* Original msg to: Froula-at-cig.mot-dot-com

 DF> From: Don Froula <froula-at-cig.mot-dot-com>
 DF> To: richard.quick-at-slug.st-louis.mo.us

 DF> Richard, I've had a few days to review your tape.  Besides 
 DF> being blown away by the sparks (!), I'm really impressed at 
 DF> how you've taken a very methodical approach to increasing 
 DF> your coil performance. It certainly has paid off in results.

Thank you very much.

 DF> Actually seeing the materials and construction methods 
 DF> involved is really a great help to my own little project.  

That was one of the reasons I put the material on tape. The proof
is in the blowout spark discharges.  

 DF> I have a few specific questions.  I'm planning on building a 
 DF> 6" coil, 24" winding length wound with 22 ga. enamelled magnet 
 DF> wire. I was planning on using 60' of 3/8" copper tubing for the 
 DF> primary.  I am tentatively planning on a single 15,000 V, 60ma. 
 DF> neon transformer to power it, using a balanced circuit like in 
 DF> your big coil.  Each leg of the circuit will use two .012 uF, 
 DF> 25,000 V. oil filled commercial capacitors in parallel.  This 
 DF> should provide .012 uf of tank capacitance at a DC voltage 
 DF> rating of 50,000 volts. - Is the rating on the commercial caps 
 DF> conservative enough for the 15KV transformer?  I could step down 
 DF> to a 10 or 12 KV unit. 

Is the commercial cap DC or pulse AC rated? That is the question.
Wired as you stated, they should hold up even if they are DC rated,
but even my big pulse rated caps came without any warrantee :-)
The next question is... Even if they are DC rated and they hold up,
will they give the best performance? My experimentation shows that 
a well designed homemade capacitor will blow away most "surplus"
caps that have the voltage rating. Most surplus caps, especially
with a DC rating, are not designed to pulse. 

 DF> - Is there any real performance advantage to winding the
 DF> primary in a saucer rather than a pancake configuration? 

Primary design is dependant upon the aspect ratio of the secondary.
Smaller diameter secondary coils with aspect ratios over 3.5 work 
best with saucer primaries. As the aspect ratio of the secondary
coil comes down to 3, then the primary needs to flatten out to the 
pankcake type coil to keep from overdriving the high inductance
secondary. In general, a six inch diameter secondary needs a saucer 
shaped primary, an eight inch diameter secondary (and larger) works 
best with a flat pancake type coil. This assumes you are using a 
good high Q capacitor.

 DF> - I was planning on eliminating the bypass caps on the filter
 DF> circuit, using only a protective gap and chokes for tank 
 DF> circuit isolation (along with a line filter on the neon 
 DF> primary).  Is this adequate protection for the transformer 
 DF> in a circuit like this?

Not with Tesla's balanced circuit. This particular circuit is the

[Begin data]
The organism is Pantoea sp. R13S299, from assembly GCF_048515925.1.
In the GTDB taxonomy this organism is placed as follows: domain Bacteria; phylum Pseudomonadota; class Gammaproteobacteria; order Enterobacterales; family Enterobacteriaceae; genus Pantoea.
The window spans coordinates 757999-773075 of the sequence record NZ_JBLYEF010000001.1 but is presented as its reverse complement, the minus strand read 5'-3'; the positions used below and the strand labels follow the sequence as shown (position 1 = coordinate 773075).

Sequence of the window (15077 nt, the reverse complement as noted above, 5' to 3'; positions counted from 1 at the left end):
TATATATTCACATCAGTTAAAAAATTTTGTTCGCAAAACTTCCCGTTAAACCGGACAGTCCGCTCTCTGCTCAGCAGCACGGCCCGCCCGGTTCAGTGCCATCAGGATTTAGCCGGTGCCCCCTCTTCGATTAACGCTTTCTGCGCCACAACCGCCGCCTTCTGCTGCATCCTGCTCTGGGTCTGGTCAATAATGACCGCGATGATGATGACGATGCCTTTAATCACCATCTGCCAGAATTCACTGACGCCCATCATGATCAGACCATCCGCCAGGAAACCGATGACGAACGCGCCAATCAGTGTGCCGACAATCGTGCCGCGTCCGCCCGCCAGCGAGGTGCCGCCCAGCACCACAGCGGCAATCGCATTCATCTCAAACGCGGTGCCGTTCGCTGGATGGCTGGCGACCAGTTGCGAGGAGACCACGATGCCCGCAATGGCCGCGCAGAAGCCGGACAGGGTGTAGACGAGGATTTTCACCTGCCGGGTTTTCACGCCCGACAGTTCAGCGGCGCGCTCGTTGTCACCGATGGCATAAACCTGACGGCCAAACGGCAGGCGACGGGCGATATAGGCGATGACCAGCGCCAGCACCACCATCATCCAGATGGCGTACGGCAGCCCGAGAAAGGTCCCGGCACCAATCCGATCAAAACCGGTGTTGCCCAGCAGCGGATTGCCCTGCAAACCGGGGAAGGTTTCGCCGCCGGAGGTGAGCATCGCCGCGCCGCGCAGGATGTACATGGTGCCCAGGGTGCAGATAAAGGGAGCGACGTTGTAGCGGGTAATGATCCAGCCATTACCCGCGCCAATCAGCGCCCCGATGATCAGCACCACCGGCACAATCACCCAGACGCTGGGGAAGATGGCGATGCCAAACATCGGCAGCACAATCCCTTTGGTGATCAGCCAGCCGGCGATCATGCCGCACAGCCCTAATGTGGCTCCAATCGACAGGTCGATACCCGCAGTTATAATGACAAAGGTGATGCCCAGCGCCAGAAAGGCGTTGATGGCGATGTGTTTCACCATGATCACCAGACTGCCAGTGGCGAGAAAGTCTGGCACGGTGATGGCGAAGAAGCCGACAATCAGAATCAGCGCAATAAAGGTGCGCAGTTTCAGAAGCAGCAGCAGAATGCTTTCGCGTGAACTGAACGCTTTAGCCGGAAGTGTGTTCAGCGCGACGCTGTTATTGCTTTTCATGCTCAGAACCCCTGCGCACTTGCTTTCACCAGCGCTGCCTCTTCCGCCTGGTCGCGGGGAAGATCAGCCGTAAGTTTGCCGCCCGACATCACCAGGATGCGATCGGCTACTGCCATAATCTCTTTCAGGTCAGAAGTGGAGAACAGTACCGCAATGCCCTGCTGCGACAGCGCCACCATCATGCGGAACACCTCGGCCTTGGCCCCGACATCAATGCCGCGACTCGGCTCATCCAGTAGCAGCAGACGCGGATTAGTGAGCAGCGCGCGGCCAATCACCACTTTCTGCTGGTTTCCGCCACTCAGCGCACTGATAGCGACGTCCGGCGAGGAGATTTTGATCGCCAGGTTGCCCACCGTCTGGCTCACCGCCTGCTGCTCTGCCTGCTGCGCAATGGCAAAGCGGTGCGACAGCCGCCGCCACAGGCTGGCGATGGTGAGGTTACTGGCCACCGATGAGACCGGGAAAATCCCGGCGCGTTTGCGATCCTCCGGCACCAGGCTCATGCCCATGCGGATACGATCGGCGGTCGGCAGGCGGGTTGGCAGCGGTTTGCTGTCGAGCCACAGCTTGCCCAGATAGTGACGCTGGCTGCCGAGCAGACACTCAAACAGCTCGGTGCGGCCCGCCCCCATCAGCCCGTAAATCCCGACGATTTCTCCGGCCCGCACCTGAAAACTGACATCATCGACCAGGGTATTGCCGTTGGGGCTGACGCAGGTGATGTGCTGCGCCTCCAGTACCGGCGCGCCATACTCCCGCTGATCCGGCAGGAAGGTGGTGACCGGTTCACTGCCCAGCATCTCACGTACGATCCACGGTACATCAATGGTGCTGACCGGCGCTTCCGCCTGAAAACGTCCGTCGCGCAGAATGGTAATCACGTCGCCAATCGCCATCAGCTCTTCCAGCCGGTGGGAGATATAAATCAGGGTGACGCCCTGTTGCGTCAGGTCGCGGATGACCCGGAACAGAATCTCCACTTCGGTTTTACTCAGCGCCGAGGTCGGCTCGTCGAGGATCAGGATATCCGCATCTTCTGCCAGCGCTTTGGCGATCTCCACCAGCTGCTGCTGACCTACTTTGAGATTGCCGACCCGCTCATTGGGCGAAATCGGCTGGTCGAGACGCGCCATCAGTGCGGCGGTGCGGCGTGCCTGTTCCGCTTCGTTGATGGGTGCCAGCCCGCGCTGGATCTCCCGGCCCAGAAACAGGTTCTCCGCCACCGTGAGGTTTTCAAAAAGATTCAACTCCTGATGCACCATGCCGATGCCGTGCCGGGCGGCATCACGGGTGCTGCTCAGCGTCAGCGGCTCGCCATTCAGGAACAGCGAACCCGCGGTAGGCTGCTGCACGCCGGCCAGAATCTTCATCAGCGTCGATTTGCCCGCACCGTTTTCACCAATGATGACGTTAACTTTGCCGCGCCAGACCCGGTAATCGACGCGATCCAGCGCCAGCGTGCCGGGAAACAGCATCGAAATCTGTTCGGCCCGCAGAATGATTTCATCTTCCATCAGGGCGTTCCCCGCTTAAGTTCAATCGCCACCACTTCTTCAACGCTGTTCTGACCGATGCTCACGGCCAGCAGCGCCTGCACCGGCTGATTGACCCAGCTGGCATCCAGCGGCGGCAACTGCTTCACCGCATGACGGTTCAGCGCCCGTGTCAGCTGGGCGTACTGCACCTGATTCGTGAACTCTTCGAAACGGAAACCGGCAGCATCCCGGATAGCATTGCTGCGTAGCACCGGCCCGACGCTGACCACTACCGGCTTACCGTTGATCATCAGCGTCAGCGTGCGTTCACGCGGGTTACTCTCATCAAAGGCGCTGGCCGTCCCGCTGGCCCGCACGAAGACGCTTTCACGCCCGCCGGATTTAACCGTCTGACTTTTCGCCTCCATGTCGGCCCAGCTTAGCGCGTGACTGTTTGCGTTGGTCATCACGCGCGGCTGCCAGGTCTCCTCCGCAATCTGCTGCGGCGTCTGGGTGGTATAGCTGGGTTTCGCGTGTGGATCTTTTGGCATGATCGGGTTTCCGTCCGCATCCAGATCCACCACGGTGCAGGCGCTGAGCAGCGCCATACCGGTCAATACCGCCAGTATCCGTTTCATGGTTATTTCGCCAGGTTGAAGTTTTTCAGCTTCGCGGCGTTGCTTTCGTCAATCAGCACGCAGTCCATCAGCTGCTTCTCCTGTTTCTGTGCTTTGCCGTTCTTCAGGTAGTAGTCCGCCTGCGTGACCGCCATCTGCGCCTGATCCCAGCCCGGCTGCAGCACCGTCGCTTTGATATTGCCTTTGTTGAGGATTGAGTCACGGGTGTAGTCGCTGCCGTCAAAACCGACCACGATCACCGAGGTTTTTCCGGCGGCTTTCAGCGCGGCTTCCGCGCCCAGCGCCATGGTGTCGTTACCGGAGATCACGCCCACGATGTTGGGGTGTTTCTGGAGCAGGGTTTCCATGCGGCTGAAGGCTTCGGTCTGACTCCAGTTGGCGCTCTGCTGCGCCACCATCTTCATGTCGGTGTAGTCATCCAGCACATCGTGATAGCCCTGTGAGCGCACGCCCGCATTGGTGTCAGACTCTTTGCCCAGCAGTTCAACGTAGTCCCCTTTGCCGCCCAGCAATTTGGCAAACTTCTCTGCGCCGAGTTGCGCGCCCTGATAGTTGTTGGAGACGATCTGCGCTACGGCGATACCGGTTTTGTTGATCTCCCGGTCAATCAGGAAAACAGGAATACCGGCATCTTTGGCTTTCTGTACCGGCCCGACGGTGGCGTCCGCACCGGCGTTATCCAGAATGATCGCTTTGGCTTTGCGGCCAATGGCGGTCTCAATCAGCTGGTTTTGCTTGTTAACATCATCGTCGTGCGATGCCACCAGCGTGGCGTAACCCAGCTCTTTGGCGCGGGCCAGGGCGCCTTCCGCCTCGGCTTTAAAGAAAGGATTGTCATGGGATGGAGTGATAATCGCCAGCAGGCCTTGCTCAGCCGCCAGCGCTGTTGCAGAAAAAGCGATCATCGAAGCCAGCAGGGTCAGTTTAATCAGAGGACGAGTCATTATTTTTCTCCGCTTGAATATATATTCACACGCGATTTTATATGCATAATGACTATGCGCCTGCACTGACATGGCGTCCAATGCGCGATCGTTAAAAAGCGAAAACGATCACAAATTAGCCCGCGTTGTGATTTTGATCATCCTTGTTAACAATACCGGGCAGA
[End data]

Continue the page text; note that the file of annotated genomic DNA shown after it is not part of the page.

worst when it comes to RF kickback, and is hardest on the neon.
You will have to have bypass capacitors if you use the balanced
circuit. If you put the spark gap in series with the primary, you
can get away, maybe, without bypass caps. 

 DF> - You mentioned excessive kickback unless the capacitive
 DF> values of the two tank legs were carefully balanced. 
 DF> How important is this in a coil of this power level?

How important are your neons at this power level? 

 DF> - I was planning on using your "air blast" single quenched gap
 DF> design from the GIF.  Will this supply reasonable performance 
 DF> for this coil?  How about using a high-power vacuum cleaner 
 DF> blower fo quenching?

Compressed air gaps give wicked, wicked, performance. Unbeatable
with neons, and they work with heavier xfmrs as well. But they
have drawbacks: noise, compressor requirements, and dielectric
stress on the capacitors. Wicked performance in the gap puts great 
demands on the capacitor. The cylinder series static gap, assembled
with seven parallel electrodes spaced at about .028 -.030 inches
will work well, and does not have the drawbacks of the compressed
air quench gap. The cylinder series static gap in the video (the
one that did not quench well) was designed as a single component 
in a sophisticated gap SYSTEM; the system had about a dozen static 
gaps, plus a rotary, and worked extremely well. A single cylinder
static gap designed to work alone is quite serviceable in these
powers levels and give good, solid, reliable, cheap, performance.
Vacuum gaps are also excellent performers, but they are a bit
harder to engineer. 

 DK> - Any suggestions on spacer construction for the primary?

I cut strips of plexi, then cut spaced slots for the primary 
conductor. The plexi strips can be glued to wedges of plastic 
to construct saucer type primary coils

 DK> - How important is the variac for tuning a coil of this size? 
 DK> I have a 7500 V, 30 ma unit I could use for lower power
 DK> tuning.  Can I get by without?

Trust me. I ALWAYS use a variac, a good ground, and a line filter.

 DK> - I found some 18" outside diameter, 2" cross section styrofoam 
 DK> toroid forms in a local craft store.  I was planning on covering 
 DK> this with aluminum tape and adding an aluminized disk center 
 DK> support.  I calculate a surface area of just over 100 square 
 DK> inches for this terminal.  Is it adequate, or would I do better
 DK> with the 4" drain pipe version. 

The toroid you describe is fine. It may breakdown at a slightly lower
voltage than a toroid discharger with a 4" cross section, but that 
would not stop me from building it. When I go to experiment with coils, 
I have never have enough sizes, shapes, and numbers of toroids.

Richard Quick

... If all else fails... Throw another megavolt across it!
___ Blue Wave/QWK v2.12